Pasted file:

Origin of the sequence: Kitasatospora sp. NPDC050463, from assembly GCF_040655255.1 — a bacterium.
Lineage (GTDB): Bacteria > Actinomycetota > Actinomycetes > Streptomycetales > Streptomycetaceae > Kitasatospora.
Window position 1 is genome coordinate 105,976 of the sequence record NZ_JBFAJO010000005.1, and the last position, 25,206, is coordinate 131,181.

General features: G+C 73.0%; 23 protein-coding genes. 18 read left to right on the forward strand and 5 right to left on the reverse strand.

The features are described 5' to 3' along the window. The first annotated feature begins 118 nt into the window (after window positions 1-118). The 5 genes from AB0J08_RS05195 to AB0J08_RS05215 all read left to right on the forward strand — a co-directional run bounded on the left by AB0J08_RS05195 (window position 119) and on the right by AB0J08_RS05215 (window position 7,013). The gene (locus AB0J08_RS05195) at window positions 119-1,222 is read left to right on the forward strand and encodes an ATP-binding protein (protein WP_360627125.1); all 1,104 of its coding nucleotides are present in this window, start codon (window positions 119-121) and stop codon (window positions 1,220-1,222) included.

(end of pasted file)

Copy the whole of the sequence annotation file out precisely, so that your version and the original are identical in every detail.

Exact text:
Origin of the sequence: Kitasatospora sp. NPDC050463, from assembly GCF_040655255.1 — a bacterium.
Lineage (GTDB): Bacteria > Actinomycetota > Actinomycetes > Streptomycetales > Streptomycetaceae > Kitasatospora.
Window position 1 is genome coordinate 105,976 of the sequence record NZ_JBFAJO010000005.1, and the last position, 25,206, is coordinate 131,181.

General features: G+C 73.0%; 23 protein-coding genes. 18 read left to right on the forward strand and 5 right to left on the reverse strand.

The features are described 5' to 3' along the window. The first annotated feature begins 118 nt into the window (after window positions 1-118). The 5 genes from AB0J08_RS05195 to AB0J08_RS05215 all read left to right on the forward strand — a co-directional run bounded on the left by AB0J08_RS05195 (window position 119) and on the right by AB0J08_RS05215 (window position 7,013). The gene (locus AB0J08_RS05195) at window positions 119-1,222 is read left to right on the forward strand and encodes an ATP-binding protein (protein WP_360627125.1); all 1,104 of its coding nucleotides are present in this window, start codon (window positions 119-121) and stop codon (window positions 1,220-1,222) included.